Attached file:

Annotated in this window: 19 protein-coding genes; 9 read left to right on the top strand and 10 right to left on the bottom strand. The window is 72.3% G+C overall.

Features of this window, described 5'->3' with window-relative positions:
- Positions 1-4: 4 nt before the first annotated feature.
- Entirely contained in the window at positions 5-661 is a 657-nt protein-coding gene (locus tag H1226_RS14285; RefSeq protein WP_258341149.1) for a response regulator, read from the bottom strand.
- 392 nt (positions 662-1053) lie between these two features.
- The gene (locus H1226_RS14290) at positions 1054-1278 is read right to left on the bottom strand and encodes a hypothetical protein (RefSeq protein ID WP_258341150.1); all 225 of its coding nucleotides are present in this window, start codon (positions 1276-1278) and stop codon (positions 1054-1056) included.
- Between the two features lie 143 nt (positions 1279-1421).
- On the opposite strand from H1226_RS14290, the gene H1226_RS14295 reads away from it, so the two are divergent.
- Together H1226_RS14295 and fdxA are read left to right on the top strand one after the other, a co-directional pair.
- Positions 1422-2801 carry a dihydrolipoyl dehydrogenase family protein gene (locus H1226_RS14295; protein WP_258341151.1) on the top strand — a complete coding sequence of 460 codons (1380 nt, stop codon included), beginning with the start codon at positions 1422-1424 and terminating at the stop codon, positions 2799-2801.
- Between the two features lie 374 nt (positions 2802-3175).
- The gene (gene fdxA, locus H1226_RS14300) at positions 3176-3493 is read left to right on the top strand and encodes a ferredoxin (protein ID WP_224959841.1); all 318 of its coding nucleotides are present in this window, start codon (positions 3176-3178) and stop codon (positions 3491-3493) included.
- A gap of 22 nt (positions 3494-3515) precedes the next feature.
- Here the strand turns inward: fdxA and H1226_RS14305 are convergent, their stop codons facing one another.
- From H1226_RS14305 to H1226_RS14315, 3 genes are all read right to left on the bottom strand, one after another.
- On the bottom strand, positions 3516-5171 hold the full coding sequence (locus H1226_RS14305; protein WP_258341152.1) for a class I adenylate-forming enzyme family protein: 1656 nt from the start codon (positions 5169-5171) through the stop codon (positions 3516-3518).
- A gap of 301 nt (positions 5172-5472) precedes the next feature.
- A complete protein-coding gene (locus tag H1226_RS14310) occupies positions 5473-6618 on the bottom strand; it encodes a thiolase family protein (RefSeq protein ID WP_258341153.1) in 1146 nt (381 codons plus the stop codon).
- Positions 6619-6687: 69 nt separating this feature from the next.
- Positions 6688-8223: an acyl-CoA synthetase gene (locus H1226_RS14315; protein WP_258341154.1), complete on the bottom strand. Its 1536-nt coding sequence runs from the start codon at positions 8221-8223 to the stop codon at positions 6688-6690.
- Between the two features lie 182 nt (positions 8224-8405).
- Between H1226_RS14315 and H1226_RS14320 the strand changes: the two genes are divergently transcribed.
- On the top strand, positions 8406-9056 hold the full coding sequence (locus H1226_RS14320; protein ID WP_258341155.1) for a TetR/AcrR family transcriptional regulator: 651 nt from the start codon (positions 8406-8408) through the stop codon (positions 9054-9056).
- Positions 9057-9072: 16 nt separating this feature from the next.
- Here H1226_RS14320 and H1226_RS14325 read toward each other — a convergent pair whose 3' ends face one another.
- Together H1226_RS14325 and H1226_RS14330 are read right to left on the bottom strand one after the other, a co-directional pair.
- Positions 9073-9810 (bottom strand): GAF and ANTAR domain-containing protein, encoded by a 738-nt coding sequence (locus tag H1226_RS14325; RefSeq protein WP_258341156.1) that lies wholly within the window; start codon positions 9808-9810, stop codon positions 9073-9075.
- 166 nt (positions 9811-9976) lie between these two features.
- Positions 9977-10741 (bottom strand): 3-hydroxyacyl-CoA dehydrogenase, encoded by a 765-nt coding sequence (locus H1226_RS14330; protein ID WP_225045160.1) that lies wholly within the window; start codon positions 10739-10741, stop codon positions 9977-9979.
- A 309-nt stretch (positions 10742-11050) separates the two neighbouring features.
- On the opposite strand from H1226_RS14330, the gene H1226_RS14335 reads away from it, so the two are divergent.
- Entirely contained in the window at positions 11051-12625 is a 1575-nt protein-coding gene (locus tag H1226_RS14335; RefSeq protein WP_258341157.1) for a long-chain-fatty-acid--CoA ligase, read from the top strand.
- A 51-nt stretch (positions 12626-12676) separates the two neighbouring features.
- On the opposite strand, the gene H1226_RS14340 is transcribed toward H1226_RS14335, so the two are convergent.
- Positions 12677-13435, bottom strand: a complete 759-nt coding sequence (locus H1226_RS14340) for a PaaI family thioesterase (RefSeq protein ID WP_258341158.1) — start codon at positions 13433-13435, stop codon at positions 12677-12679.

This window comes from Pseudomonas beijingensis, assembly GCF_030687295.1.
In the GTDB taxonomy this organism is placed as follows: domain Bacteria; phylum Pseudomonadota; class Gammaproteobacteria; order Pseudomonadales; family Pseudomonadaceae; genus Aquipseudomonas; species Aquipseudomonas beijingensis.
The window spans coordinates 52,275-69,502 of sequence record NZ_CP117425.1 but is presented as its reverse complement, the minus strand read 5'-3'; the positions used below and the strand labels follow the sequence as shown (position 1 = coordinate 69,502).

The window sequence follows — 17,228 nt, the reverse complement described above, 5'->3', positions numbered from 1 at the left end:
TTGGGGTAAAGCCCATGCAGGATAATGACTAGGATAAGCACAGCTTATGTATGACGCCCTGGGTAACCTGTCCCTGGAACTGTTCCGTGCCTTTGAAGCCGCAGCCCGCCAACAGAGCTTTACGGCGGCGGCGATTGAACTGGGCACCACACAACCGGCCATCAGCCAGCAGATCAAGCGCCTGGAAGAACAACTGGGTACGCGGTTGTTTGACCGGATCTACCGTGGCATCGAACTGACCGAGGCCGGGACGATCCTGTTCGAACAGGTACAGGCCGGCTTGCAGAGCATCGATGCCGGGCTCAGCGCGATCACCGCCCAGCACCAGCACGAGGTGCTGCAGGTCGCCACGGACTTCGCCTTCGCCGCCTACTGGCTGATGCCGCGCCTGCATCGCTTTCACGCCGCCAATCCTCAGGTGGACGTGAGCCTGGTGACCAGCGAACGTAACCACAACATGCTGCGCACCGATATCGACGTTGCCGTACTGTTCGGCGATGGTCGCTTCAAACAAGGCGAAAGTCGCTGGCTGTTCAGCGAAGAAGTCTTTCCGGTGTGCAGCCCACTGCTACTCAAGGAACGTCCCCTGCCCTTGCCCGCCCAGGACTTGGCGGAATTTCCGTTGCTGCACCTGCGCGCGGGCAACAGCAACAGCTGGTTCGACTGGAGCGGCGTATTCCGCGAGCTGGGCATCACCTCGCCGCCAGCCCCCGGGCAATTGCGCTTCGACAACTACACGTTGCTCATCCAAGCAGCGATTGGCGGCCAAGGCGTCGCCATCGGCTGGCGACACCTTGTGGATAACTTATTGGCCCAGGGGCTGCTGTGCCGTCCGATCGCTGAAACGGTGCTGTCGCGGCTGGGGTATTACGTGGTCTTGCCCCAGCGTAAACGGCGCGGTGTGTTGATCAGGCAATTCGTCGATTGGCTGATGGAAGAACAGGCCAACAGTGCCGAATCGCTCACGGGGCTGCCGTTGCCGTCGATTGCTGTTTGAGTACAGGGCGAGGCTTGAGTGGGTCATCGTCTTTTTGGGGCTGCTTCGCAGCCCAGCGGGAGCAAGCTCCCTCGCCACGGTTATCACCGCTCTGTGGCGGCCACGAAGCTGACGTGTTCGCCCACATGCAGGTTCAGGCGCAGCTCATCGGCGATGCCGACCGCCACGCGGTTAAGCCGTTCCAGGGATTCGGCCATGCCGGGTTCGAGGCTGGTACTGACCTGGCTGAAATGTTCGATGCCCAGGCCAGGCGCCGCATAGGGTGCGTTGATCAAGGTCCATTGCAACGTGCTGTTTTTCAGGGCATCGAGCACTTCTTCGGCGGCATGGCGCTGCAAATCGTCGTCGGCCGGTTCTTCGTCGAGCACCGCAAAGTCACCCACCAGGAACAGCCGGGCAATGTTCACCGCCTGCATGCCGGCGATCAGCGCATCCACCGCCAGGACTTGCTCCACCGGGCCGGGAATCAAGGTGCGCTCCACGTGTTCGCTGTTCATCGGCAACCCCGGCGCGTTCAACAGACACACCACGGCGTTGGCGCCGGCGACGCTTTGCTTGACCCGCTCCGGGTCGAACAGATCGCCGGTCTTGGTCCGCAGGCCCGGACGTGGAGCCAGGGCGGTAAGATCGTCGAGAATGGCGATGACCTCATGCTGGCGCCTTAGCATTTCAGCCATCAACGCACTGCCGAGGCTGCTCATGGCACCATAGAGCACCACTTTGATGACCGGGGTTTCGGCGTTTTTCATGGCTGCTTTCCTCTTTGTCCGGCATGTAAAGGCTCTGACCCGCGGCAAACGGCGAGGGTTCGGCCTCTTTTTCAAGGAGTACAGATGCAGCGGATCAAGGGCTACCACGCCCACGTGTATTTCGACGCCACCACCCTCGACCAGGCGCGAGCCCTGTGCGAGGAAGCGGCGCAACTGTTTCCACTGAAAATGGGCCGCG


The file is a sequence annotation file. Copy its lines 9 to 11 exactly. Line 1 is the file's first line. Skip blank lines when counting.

- Together H1226_RS14295 and fdxA are read left to right on the top strand one after the other, a co-directional pair.
- Positions 1422-2801 carry a dihydrolipoyl dehydrogenase family protein gene (locus H1226_RS14295; protein WP_258341151.1) on the top strand — a complete coding sequence of 460 codons (1380 nt, stop codon included), beginning with the start codon at positions 1422-1424 and terminating at the stop codon, positions 2799-2801.
- Between the two features lie 374 nt (positions 2802-3175).